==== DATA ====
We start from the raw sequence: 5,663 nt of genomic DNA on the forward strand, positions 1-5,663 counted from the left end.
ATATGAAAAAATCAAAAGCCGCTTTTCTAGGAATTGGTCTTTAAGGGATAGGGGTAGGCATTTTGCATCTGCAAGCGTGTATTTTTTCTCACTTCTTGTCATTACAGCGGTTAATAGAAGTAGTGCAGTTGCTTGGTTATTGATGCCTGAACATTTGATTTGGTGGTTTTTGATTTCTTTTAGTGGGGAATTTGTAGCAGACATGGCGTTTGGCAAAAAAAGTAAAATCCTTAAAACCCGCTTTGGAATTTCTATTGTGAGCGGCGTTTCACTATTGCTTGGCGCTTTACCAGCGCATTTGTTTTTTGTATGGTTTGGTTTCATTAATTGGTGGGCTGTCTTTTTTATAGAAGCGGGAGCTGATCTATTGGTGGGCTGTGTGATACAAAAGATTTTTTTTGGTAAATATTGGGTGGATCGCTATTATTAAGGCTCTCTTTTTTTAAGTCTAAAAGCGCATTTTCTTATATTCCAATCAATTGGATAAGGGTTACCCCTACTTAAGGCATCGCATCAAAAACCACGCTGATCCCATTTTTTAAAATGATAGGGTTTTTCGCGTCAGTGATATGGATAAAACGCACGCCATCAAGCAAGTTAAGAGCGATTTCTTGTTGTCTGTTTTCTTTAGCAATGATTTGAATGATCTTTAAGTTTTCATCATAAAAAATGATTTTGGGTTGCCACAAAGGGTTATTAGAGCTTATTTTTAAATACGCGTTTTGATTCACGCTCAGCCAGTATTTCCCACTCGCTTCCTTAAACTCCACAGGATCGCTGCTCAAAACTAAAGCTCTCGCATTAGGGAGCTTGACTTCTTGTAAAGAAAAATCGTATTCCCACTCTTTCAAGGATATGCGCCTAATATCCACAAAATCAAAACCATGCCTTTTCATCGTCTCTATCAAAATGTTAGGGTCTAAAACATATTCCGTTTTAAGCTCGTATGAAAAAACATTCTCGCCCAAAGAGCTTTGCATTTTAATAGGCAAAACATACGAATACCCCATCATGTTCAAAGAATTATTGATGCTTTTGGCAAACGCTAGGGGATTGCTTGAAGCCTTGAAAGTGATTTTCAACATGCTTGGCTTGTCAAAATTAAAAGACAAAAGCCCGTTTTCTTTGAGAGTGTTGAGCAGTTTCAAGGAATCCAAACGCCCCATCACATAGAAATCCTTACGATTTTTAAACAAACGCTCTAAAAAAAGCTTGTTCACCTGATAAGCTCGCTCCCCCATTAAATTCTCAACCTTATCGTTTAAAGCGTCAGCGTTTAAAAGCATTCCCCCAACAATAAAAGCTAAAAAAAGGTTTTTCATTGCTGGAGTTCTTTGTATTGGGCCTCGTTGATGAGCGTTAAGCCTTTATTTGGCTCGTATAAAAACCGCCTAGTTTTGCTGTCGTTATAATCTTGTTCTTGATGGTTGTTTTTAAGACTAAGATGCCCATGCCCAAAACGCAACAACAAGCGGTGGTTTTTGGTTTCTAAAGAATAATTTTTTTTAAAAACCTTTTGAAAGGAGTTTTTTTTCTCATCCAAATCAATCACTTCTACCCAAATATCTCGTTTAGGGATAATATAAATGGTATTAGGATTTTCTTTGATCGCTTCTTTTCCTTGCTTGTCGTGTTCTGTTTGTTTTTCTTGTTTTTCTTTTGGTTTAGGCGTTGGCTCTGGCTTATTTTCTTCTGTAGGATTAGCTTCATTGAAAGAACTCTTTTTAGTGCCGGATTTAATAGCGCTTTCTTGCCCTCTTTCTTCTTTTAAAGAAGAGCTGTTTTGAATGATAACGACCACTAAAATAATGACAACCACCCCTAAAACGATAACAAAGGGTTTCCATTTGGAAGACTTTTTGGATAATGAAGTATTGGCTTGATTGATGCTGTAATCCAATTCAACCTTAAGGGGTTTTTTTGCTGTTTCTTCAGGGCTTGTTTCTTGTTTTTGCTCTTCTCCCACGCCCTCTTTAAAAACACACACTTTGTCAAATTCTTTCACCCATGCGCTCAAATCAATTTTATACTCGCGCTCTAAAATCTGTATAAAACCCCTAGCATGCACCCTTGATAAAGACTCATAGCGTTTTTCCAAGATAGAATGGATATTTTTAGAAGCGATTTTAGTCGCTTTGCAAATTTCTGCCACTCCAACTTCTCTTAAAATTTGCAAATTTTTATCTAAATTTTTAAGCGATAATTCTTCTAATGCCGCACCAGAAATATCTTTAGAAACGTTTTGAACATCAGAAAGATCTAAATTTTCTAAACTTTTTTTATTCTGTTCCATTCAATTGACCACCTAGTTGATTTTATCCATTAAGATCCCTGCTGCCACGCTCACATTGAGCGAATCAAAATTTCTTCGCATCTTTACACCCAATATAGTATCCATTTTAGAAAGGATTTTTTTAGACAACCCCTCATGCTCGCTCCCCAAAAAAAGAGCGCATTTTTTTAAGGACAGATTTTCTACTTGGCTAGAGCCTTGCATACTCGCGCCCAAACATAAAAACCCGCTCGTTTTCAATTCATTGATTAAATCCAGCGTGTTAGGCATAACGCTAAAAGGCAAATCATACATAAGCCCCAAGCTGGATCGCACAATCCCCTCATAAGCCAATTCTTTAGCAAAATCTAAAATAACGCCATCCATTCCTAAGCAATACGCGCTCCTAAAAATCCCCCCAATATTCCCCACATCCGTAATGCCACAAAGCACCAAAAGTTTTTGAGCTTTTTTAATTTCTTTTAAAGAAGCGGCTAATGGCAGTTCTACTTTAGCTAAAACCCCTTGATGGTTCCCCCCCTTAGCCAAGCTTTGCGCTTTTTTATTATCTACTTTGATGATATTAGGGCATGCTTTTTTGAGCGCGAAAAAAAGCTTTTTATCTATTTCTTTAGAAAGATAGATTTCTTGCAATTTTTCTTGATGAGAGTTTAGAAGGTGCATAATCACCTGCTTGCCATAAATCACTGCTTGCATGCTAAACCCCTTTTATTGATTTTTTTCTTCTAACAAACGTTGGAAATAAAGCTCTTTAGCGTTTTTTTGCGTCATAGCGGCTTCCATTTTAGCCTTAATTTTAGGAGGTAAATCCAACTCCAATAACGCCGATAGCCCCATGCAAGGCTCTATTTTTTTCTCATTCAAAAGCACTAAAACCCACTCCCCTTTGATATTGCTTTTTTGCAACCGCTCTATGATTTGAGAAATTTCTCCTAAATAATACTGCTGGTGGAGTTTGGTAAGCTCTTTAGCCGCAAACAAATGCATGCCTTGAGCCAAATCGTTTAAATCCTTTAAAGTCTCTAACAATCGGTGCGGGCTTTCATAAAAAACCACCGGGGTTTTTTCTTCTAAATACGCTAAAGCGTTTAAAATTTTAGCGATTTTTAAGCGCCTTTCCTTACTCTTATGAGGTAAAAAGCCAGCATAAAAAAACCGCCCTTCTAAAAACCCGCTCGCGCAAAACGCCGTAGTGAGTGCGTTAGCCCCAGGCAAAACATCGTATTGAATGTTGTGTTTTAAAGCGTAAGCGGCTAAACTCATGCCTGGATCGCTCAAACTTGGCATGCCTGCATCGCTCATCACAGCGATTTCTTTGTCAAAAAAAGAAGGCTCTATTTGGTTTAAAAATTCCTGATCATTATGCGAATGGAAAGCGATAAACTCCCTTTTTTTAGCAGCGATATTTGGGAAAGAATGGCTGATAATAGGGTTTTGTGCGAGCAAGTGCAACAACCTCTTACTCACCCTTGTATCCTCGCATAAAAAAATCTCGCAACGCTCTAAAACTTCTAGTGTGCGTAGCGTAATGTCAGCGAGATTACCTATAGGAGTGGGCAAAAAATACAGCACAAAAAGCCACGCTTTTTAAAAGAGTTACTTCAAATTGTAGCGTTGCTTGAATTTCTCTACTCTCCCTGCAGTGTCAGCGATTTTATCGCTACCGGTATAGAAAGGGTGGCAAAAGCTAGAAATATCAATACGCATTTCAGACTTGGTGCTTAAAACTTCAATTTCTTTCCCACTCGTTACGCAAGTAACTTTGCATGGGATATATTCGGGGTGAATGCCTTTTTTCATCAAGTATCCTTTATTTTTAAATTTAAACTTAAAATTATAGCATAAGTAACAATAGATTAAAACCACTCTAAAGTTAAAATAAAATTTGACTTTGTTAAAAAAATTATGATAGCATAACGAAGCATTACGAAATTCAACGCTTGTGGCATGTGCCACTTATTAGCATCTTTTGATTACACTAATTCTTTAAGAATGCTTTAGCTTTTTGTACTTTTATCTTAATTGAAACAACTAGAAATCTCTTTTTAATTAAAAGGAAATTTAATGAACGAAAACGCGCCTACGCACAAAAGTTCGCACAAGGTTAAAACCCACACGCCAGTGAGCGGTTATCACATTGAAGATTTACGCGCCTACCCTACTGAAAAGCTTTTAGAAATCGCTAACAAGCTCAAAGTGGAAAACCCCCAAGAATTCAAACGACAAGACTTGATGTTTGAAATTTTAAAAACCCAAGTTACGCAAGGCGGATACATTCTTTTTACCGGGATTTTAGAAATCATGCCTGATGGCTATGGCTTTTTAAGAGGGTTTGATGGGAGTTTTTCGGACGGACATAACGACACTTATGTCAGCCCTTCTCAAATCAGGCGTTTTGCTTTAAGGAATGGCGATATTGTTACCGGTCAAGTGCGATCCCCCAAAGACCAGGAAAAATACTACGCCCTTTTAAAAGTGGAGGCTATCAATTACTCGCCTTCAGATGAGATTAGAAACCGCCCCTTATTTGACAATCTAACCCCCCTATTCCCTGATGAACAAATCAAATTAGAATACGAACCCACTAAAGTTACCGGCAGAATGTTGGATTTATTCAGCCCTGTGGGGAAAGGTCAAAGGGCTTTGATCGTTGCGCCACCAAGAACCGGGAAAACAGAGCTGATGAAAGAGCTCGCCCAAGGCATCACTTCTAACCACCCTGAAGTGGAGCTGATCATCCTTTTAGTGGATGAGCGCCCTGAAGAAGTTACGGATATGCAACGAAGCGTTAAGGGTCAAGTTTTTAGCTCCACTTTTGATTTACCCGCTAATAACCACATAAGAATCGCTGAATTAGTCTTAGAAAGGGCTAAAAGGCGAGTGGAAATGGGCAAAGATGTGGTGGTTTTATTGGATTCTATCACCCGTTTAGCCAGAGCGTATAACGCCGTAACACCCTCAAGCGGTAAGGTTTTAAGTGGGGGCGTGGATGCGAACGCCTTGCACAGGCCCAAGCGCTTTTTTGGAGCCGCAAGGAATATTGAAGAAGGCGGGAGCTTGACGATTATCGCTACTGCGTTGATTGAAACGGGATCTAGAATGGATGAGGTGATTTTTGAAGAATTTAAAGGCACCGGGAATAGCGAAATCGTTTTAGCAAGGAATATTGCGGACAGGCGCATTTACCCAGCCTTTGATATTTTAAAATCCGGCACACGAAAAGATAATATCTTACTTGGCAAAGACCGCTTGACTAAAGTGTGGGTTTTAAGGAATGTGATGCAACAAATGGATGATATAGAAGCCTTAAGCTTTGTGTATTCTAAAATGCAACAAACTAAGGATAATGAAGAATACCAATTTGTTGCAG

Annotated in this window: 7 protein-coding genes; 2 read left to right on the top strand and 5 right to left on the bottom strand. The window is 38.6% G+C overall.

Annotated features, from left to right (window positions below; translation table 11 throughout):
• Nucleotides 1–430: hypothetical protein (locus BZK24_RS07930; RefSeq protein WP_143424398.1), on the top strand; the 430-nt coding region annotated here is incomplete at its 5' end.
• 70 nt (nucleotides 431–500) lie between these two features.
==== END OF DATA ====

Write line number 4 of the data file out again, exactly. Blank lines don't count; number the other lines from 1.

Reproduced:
Annotated features, from left to right (window positions below; translation table 11 throughout):